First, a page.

For a frightening 20 minutes (It seemed like an eternity.) we searched in vain for the little girl with dread deepening every minute. Finally, an aunt let the mother know that she had picked up the girl from church, that they had mis-communicated, and that the girl had been safe all along.
Absolute joy flooded all of us, along with a fair amount of anger over the actions of the aunt. The church immediately put into place new procedures for how children were placed into the care of their parents or guardians.
Nevertheless, we all were full of joy and relief to find the child and to restore her to her mother.
Jesus described not only the joy of the woman and her friends, but also of the heavenly host. He said, “Just so, I tell you, there is joy in the presence of the angels of God over one sinner who repents” (Luke 15.10).
When my friend Rick invited Jesus to be his Lord and Savior in 1971 New Orleans, we can be assured that heaven rejoiced. The rescue of the lost that began with the activity of Jesus in his ministry and my meager efforts resulted in a lost young man being found.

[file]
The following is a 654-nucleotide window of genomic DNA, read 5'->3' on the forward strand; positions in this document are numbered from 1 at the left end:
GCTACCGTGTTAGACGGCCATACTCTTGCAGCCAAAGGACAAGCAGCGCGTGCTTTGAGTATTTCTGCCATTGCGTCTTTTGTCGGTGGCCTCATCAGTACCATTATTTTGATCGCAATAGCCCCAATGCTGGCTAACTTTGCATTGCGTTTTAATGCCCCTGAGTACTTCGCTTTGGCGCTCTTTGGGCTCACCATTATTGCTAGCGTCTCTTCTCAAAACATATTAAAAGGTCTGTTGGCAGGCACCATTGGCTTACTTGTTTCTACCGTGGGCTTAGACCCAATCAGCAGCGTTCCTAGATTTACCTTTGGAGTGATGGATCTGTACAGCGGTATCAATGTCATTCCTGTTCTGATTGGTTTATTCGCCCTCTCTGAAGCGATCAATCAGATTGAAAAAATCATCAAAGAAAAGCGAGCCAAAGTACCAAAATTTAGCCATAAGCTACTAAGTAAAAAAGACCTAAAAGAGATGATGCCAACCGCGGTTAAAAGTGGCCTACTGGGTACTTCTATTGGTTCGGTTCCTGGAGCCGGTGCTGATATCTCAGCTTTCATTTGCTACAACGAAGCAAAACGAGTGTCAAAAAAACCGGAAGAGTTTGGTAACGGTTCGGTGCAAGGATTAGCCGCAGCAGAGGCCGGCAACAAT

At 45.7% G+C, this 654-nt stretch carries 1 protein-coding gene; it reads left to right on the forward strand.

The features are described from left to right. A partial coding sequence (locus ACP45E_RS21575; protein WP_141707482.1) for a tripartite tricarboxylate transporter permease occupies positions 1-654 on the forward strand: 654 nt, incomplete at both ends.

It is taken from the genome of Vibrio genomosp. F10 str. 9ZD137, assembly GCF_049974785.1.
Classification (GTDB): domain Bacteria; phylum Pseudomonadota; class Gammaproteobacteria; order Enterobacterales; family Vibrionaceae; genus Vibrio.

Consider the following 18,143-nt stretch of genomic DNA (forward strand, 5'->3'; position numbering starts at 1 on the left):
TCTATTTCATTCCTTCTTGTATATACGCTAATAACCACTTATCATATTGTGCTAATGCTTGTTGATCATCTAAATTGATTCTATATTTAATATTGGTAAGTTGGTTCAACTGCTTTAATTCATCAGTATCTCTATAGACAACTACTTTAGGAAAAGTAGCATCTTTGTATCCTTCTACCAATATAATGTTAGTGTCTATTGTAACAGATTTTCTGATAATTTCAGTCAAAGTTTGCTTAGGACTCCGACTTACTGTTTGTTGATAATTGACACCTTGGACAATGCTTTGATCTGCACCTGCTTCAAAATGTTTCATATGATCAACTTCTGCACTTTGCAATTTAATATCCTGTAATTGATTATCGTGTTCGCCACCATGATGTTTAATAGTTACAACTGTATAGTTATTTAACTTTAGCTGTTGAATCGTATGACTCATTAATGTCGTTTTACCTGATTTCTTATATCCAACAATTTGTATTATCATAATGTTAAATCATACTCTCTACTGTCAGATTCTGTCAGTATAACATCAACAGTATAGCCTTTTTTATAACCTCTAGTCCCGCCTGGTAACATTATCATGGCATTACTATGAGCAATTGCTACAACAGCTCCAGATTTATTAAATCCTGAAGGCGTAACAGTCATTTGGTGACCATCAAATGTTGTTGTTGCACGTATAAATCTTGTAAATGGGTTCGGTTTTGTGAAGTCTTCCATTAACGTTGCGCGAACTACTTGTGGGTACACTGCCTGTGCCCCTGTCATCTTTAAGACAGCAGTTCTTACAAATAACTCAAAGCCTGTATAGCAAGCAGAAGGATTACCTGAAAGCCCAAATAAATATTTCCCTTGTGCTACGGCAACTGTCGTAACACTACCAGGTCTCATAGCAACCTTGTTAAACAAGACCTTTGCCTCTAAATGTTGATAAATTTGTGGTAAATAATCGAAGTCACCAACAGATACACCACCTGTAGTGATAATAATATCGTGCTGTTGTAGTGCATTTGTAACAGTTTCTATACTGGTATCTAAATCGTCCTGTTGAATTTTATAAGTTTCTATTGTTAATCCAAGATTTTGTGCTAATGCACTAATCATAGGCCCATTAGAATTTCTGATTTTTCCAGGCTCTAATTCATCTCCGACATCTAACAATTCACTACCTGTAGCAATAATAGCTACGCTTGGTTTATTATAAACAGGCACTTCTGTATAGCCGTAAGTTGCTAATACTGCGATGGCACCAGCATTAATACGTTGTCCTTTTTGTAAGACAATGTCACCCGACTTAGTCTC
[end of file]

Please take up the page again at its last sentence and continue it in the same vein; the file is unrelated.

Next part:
The parable of the Lost Coin is so similar to the parable of the Lost Sheep, that it often gets little notice. However, there are a few great points that are worth our consideration.
(1) The Role of Women – A woman is featured in the parable. Jesus elevated the status of women in his ministry. In an age when women had a very low status, this is worth noting.
Luke identified women, who accompanied the other followers of Jesus. He wrote, “The twelve were with him, as well as some women who had been cured of evil spirits and infirmities: Mary, called Magdalene, from whom seven demons had gone out, and Joanna, the wife of Herod’s steward Chuza, and Susanna, and many others, who provided for them out of their resources” (Luke 8.1-3).
(2) Unlimited Grace – This parable is one of four answers that Jesus gave to the criticism that the Pharisees lodged against him for eating with tax collectors and sinners.
You will recall, “The Pharisees and the scribes were grumbling and saying, ‘This fellow welcomes sinners and eats with them'” (Luke 15.2).